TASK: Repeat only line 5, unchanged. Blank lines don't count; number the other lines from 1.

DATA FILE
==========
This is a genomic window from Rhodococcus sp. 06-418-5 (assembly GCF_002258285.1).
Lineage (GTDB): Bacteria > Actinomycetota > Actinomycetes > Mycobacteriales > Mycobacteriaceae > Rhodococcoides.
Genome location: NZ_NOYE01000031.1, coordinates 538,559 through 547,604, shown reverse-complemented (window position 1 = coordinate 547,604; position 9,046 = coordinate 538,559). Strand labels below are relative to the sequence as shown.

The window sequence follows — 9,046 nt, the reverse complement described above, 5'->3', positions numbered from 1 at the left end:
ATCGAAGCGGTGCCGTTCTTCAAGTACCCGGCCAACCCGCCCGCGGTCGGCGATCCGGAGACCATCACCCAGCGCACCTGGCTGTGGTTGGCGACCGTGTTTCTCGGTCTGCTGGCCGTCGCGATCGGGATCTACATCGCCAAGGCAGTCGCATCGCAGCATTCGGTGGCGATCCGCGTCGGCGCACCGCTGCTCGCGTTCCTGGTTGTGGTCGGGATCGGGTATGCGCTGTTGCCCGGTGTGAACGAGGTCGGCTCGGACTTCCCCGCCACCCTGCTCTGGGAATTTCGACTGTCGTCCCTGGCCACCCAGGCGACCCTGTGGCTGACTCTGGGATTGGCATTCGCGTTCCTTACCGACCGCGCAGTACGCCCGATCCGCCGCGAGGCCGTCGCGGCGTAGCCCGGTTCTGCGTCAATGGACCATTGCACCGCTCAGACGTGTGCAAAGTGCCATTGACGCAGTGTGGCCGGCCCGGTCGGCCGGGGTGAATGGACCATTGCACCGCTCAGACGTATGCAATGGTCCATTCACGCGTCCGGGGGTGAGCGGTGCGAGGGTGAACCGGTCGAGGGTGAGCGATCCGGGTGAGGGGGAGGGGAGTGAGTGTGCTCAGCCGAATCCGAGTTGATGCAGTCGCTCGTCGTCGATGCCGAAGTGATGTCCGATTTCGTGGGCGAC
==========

ATCGAAGCGGTGCCGTTCTTCAAGTACCCGGCCAACCCGCCCGCGGTCGGCGATCCGGAGACCATCACCCAGCGCACCTGGCTGTGGTTGGCGACCGTGTTTCTCGGTCTGCTGGCCGTCGCGATCGGGATCTACATCGCCAAGGCAGTCGCATCGCAGCATTCGGTGGCGATCCGCGTCGGCGCACCGCTGCTCGCGTTCCTGGTTGTGGTCGGGATCGGGTATGCGCTGTTGCCCGGTGTGAACGAGGTCGGCTCGGACTTCCCCGCCACCCTGCTCTGGGAATTTCGACTGTCGTCCCTGGCCACCCAGGCGACCCTGTGGCTGACTCTGGGATTGGCATTCGCGTTCCTTACCGACCGCGCAGTACGCCCGATCCGCCGCGAGGCCGTCGCGGCGTAGCCCGGTTCTGCGTCAATGGACCATTGCACCGCTCAGACGTGTGCAAAGTGCCATTGACGCAGTGTGGCCGGCCCGGTCGGCCGGGGTGAATGGACCATTGCACCGCTCAGACGTATGCAATGGTCCATTCACGCGTCCGGGGGTGAGCGGTGCGAGGGTGAACCGGTCGAGGGTGAGCGATCCGGGTGAGGGGGAGGGGAGTGAGTGTGCTCAGCCGAATCCGAGTTGATGCAGTCGCTCGTCGTCGATGCCGAAGTGATGTCCGATTTCGTGGGCGAC